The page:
What Women Want! (If you fit the ideal description, of course!!)

I created a Pinterest account with the sole purpose of meeting the requirements of this assignment.  Other than Facebook (which I signed up for long before it got crazy), I choose not to be a part of trendy websites such as Twitter, Instagram, and Pinterest.  The reason is quite simple, although it may come across as particularly blunt.  Look at society today.  Between the ungodly amount of social media websites to the ever-changing technologically savvy cellphones, and other super convenient, hand-held devices, a crowded campus (for example) practically resembles a ghost town.  Sure, there are hundreds of people all around, but because everybody is nose deep in their cellphone, Kindle, iPod, etc., countless opportunities to make friends, admire the world, or simply brighten someone’s day with a smile pass by.  This disconnected world that we live in is affecting people in tremendous ways.  Because of the unlimited access to “hip, convenient” technology, combined with the overwhelming number of popular websites, especially websites where people can become a “member”, the poisonous amount of ideologies that serve as the “face” of everything that is popular have caused people to strive to achieve, or become a part of this “perfect world’.

One website that I would like to discuss is Pinterest.  Pinterest is a very popular site (intended mainly for women) where people “pin” all sorts of cute decorating ideas, beauty tips, fun outfits, etc.  Although this website is fun, and contains a lot of crafty, clever ideas, there is an underlying issue, a silent common denominator that people do not see.  Whether the topic of choice is makeup, clothing, weddings, hairstyles, etc., the image (more often than not) showcases a stereotypical, “ideal” image.  “Pinning is a key practice for popular social media that involves the selection and sharing of content” (Wilson and Yochim, 4).  By constantly seeing what is “popular”, or what is “trending” on Pinterest, both women and young girls (often) develop a mentality that, in order to achieve the “look”, or successfully “wear the outfit well”, they must first obtain the image that the “pin” showcases.  In other words, a woman may be looking at various wedding dresses that people have “pinned”, but if that woman is anything other than barbie doll skinny (because all of the women modeling the dresses fit the ideal, thin image), that woman may not even consider the possibility of even trying the wedding dress(es) on.  “Reception of social media is clearly far more individualized and customized than in the case of niche magazines or DVR’d television shows, but, at the same time, it is far more open and linked up to a vast community of users” (Wilson and Yochim, 7).  Having said this, it is fair to assume that because many women see what is “trending”, considering the vast majority of images that are popular have some sort of superficial, “ideal” undertone, it is not uncommon for insecurities to develop.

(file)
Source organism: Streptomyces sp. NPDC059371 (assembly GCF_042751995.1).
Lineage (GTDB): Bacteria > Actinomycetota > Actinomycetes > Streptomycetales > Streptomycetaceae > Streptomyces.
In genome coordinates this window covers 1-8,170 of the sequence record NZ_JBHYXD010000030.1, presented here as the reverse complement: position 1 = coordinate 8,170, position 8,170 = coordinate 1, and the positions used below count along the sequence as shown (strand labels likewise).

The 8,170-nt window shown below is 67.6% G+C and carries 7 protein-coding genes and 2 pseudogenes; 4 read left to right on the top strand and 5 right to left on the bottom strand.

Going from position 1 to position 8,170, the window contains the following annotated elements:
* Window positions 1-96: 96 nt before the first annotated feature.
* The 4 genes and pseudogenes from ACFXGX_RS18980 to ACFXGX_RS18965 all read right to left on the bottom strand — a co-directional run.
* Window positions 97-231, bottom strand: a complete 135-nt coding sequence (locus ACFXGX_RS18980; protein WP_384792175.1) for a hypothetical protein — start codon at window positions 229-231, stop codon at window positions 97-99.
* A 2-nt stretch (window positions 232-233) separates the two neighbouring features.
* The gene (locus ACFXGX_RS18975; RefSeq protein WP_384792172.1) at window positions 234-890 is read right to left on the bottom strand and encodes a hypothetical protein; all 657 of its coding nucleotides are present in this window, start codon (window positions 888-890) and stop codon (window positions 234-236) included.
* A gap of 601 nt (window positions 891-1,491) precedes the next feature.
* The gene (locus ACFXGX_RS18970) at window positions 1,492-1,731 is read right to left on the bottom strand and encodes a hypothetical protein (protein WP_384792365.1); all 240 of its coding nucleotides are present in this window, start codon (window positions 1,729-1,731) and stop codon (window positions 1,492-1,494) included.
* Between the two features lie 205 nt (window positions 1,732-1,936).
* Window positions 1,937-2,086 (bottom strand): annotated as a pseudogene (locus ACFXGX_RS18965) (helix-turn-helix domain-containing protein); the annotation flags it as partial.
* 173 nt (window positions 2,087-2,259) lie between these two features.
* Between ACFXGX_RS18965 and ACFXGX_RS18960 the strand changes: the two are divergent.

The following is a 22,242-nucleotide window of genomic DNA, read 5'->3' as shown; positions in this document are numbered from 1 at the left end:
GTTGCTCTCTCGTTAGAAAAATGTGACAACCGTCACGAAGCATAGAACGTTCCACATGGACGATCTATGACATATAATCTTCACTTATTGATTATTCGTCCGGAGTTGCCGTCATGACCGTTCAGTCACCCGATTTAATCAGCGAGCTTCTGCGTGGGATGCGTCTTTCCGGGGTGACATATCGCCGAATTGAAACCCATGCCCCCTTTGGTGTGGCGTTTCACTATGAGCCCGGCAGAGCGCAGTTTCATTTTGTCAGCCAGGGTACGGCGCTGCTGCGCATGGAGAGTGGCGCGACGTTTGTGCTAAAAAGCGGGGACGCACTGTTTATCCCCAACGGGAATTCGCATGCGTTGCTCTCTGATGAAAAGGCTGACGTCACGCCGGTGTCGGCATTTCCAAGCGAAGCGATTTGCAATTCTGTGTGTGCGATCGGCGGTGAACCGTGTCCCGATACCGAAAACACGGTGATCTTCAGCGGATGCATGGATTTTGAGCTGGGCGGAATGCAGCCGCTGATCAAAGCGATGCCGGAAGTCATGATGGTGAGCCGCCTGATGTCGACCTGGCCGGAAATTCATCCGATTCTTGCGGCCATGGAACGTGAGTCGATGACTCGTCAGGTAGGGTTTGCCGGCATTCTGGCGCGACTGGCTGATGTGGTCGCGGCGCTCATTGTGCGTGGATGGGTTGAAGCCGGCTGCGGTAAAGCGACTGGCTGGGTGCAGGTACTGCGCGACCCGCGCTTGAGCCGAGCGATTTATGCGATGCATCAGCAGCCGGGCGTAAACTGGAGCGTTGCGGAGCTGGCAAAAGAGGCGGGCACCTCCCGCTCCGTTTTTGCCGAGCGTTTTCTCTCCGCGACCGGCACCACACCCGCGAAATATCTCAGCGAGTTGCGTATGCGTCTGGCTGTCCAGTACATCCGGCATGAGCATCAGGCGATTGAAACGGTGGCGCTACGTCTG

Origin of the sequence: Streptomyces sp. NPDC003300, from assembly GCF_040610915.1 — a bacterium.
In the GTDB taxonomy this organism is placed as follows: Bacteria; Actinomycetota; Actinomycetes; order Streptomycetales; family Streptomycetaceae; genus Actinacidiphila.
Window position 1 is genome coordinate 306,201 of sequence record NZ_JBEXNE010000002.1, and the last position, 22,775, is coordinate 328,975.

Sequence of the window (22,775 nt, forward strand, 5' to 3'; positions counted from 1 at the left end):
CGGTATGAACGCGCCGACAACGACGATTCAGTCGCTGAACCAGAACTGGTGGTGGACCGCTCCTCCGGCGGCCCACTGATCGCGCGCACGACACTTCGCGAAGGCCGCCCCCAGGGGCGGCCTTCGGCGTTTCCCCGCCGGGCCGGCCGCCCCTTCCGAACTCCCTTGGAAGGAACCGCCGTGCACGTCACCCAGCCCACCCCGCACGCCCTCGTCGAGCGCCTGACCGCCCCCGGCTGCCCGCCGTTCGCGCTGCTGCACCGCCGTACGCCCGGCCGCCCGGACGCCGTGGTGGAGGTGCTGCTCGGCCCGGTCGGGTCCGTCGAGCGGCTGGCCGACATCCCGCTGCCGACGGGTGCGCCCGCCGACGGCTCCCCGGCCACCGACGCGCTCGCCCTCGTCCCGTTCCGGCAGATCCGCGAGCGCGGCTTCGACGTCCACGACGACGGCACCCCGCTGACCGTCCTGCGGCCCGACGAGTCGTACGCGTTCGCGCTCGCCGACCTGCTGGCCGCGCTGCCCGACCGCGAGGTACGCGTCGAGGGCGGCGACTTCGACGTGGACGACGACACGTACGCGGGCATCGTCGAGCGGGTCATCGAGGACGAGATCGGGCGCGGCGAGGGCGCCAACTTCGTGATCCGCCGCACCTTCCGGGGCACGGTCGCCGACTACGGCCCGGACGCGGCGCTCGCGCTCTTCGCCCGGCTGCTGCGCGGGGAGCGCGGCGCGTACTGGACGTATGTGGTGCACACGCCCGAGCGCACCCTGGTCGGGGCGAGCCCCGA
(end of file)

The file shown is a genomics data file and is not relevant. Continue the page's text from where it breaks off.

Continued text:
I have created a wonderful, generic, stereotypical Pinterest board showcasing elaborate clothing combinations, show-stopping beauty tips, an elegant (yet likely unaffordable) wedding dress, as well as a photo of the “average, happy couple”.  Also, I searched for images associated with the word, “family”.  To no surprise, an attractive, white, heterosexual family photo was one of the first images to appear.  Unfortunately, these “ideal” images are taking over true identity.  individuality is becoming a thing of the past.  In my opinion, it seems that our society is headed in the direction of “sameness”.  During the 1930’s and 1940’s, Adolf Hitler aimed to establish a “New Order”.  The purpose of this was to develop, maintain, and ensure an “ideal” race.  Although this time period is an “extreme” example, the bottom line is quite generic.  Individuality, uniqueness, and difference became absurd and unacceptable.  Today, the concept of “sameness” is (more or less) expected in society.  Although movements, such as the Civil Rights Act and the Equal Opportunity Act “prevent” discrimination, the media has done a fantastic job at showcasing ONLY the “ideal” way of life, and what the “ideal” person should look like.  Because the media has a parasitic effect on the way people view the world, it has contributed tremendously to this “sameness” that people strive to achieve.  This warped, idealistic view has burrowed within the depths of social media websites, attracting, and often addicting people to the absurd illusion of society that is often impossible to obtain.  Why are larger women (and men) rarely portrayed as desirable?  Why, (on Pinterest, for example) are all wedding dresses being modeled on women who are thin enough to hide behind a pencil?  Why, when you google the word, “family”, must white, middle aged heterosexual families appear first?  This IS discrimination.


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